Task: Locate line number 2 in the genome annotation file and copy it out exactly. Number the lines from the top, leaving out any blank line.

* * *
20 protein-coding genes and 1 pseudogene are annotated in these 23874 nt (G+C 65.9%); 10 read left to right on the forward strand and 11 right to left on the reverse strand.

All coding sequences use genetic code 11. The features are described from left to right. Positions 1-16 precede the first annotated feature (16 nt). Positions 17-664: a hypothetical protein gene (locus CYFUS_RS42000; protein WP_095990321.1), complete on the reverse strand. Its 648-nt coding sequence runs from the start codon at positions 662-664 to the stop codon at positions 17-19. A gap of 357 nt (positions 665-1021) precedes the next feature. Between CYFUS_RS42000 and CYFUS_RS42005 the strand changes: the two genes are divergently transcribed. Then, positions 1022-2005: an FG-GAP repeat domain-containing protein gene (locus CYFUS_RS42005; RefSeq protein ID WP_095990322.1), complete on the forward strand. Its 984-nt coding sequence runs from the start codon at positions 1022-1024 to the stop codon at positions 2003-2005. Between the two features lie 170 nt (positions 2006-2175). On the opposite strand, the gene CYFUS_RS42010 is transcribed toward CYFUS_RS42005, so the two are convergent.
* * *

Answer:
All coding sequences use genetic code 11. The features are described from left to right. Positions 1-16 precede the first annotated feature (16 nt). Positions 17-664: a hypothetical protein gene (locus CYFUS_RS42000; protein WP_095990321.1), complete on the reverse strand. Its 648-nt coding sequence runs from the start codon at positions 662-664 to the stop codon at positions 17-19. A gap of 357 nt (positions 665-1021) precedes the next feature. Between CYFUS_RS42000 and CYFUS_RS42005 the strand changes: the two genes are divergently transcribed. Then, positions 1022-2005: an FG-GAP repeat domain-containing protein gene (locus CYFUS_RS42005; RefSeq protein ID WP_095990322.1), complete on the forward strand. Its 984-nt coding sequence runs from the start codon at positions 1022-1024 to the stop codon at positions 2003-2005. Between the two features lie 170 nt (positions 2006-2175). On the opposite strand, the gene CYFUS_RS42010 is transcribed toward CYFUS_RS42005, so the two are convergent.